Back of the Book:
Hollywood casting director Vivien Slate thought she had it all, until coming home one day to find her husband cheating on her with a younger woman. With her marriage on the rocks, she decides it's the perfect time to recapture her sexual identity... by finding a younger man of her own. Vivien realizes she has a dating service right inside her own office--she's a casting director, after all. She devises a scenario to make the town believe her newest film project is as real as any other. She populates the cast with male characters spanning the ages of twenty to forty and begins holding auditions for hundreds of Tinseltown's most eligible bachelors. Vivien stops at nothing to find her perfect younger man, even it it means leaving her morals behind and ultimately putting her life in danger.
They say don't judge a book by it's cover but you know we all do. I have to admit I don't even pull a book off the bookstore shelf unless there is something that grabs my attention- the color, a graphic, an interesting title, the description on the back.
Based on the description, the cover, the graphic of this book, I was expecting a light-hearted romp through the world of movie casting. I was expecting a middle-aged woman emotionally mistreated by her husband, who runs out and finds a younger man to assuage her abused feeling and to hep her rediscover her youth. A cross between How Stella Got Her Groove Back and well seemingly every other chick-lit book on the shelves these days. What I got was something vastly different. Not bad, just not what I was expecting.
Everything as described above really happens. Vivien get screwed over by her husband and by the urging of a friend decides to find a boy-toy and then it gets weird.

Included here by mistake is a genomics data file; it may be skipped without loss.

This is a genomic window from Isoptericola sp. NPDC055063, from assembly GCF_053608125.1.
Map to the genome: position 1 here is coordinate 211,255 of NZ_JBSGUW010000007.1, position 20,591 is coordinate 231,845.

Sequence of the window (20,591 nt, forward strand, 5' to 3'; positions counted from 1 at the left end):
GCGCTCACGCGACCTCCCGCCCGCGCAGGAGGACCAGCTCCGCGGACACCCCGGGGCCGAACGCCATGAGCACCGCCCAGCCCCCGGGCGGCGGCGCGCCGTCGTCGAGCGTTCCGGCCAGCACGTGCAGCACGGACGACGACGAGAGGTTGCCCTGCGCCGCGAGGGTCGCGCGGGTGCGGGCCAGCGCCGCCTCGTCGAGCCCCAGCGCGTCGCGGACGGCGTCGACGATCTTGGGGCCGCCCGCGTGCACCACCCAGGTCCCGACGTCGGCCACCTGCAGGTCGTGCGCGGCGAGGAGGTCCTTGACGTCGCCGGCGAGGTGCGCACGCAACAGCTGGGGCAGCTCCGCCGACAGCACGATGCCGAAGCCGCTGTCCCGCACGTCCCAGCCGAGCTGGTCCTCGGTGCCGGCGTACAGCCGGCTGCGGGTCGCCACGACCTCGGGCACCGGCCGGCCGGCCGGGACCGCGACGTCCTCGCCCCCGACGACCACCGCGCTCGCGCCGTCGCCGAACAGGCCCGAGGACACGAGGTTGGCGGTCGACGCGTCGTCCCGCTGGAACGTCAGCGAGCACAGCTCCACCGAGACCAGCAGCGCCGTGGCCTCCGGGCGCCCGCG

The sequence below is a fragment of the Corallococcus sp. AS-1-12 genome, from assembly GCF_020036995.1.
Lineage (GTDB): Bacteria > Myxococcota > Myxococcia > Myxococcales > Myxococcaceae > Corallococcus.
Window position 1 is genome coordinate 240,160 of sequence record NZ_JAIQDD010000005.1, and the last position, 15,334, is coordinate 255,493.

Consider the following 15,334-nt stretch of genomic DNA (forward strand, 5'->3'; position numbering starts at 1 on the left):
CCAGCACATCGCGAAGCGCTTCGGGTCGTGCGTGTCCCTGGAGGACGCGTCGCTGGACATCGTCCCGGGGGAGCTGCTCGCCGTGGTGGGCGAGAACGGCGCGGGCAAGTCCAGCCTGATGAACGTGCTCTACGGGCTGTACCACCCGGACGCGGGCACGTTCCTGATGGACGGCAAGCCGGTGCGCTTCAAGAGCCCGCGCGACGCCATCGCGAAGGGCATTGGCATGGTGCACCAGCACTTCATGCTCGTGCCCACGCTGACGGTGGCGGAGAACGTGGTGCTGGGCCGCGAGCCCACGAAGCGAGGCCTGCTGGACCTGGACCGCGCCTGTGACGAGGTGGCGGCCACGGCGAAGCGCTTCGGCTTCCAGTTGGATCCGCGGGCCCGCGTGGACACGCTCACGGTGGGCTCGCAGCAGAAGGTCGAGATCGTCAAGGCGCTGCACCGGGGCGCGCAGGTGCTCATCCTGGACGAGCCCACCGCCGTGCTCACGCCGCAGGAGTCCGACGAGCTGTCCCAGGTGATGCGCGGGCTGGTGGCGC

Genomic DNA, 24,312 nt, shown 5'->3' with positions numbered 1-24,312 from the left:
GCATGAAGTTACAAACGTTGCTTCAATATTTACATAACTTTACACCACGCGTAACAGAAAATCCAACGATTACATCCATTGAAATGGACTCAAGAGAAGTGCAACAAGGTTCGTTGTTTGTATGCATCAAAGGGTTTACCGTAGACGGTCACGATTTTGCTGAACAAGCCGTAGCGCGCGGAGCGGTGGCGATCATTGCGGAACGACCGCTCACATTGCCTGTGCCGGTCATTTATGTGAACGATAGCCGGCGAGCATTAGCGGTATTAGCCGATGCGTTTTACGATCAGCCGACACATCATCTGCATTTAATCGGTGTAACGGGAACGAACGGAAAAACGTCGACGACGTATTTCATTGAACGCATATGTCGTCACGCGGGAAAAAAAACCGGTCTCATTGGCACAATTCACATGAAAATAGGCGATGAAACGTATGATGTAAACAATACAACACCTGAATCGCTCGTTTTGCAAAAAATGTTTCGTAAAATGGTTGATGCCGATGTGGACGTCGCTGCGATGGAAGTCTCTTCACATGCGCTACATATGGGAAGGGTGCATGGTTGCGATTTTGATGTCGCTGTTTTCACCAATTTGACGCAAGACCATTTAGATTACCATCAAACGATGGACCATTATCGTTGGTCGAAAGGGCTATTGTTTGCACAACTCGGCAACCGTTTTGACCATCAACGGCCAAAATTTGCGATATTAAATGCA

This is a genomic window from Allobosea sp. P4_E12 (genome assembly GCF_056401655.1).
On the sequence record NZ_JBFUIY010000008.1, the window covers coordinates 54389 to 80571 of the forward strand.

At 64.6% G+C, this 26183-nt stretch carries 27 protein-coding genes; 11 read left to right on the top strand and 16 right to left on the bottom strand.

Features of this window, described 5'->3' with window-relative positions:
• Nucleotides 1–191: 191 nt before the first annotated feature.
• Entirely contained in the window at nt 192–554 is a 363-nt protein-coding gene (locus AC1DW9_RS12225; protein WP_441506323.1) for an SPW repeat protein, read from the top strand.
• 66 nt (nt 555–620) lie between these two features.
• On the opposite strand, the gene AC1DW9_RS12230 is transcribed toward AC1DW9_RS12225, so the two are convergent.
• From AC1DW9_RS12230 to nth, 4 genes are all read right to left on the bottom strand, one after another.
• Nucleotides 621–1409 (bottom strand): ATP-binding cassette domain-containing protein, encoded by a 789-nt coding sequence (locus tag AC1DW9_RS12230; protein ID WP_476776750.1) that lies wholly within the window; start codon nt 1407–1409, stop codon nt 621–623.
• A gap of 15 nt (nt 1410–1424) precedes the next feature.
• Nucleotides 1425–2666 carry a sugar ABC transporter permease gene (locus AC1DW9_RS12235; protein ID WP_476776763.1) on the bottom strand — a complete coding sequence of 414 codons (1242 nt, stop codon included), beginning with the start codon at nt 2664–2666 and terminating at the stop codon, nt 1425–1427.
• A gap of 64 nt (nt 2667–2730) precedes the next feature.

For the sake of full disclosure I have to tell you I've never hated a main character more than I did Vivien Slate. Between her violence, her conceit, her violence, her narcissism, her violence, her utter and complete disrespect of everything and everyone- by the end of the novel I was actively praying for her death. I've never been more disappointed to see a happy ending in all my life. I wanted her to suffer. I mean really suffer. Suffer deeply. Chuck Palahniuk style of suffering. Yet she doesn't. For all her bad behavior, she succeeds, time and time again. Well, perhaps that's the true morale of this tale. The meek don't always inherit the earth.
Slate is gritty, perhaps realistic view of the world of casting movies; it's not pretty, sunshine and light-hearted, it's dark, self-serving and more than just a little vulgar. Vivien is the ultimate anti-heroine. She'd be the perfect fit for The Housewives of just about anything.
Brian Rowe is going to be an author to watch. I think with a great editor at his hip, he has the potential to be this generation's Sidney Sheldon. But this style of writing, the oohy, gooey feel good chick-lit- not his style. One thing needs to change-either the marketing to fit the book or the book to fit the marketing.
You can also find Brian at mrbrianrowe.blogspot.com or on Facebook.
Disclaimer: Brian Rowe was kind and provided a copy of the book. But as always I'm my own woman.